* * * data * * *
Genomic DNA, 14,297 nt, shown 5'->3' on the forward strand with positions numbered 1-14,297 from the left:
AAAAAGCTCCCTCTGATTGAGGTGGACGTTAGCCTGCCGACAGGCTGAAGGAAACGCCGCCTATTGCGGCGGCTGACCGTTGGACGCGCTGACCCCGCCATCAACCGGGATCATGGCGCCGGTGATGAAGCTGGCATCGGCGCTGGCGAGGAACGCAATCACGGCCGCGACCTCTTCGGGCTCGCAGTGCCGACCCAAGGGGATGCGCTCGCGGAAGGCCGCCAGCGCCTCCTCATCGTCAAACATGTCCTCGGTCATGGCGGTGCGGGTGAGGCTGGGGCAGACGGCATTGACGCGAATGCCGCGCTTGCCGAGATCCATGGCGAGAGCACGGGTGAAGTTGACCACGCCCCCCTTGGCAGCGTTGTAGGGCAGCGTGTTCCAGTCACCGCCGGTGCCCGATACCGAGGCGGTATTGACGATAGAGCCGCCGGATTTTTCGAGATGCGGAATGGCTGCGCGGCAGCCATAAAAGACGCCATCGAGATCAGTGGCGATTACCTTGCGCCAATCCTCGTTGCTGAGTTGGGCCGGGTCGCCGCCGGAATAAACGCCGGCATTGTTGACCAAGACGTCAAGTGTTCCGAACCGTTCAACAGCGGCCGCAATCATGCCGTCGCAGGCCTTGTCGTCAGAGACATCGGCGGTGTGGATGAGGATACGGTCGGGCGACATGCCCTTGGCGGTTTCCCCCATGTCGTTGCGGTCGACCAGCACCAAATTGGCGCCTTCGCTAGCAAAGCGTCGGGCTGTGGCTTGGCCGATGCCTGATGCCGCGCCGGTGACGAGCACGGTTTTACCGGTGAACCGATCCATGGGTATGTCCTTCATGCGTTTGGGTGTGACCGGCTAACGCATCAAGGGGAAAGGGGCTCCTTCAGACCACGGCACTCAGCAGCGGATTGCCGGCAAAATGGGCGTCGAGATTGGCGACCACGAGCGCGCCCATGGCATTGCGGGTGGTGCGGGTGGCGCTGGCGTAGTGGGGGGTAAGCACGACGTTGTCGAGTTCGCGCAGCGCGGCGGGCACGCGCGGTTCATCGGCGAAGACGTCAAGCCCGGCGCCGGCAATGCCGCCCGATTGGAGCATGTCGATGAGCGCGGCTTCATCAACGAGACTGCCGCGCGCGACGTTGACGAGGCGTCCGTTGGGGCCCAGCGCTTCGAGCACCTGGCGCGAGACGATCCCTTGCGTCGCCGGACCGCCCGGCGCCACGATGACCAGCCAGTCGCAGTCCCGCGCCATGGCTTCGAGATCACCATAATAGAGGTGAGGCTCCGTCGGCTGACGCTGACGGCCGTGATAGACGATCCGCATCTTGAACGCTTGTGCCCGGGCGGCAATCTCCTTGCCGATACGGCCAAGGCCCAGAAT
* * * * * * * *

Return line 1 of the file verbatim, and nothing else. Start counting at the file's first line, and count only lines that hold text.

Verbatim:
Genomic DNA, 14,297 nt, shown 5'->3' on the forward strand with positions numbered 1-14,297 from the left: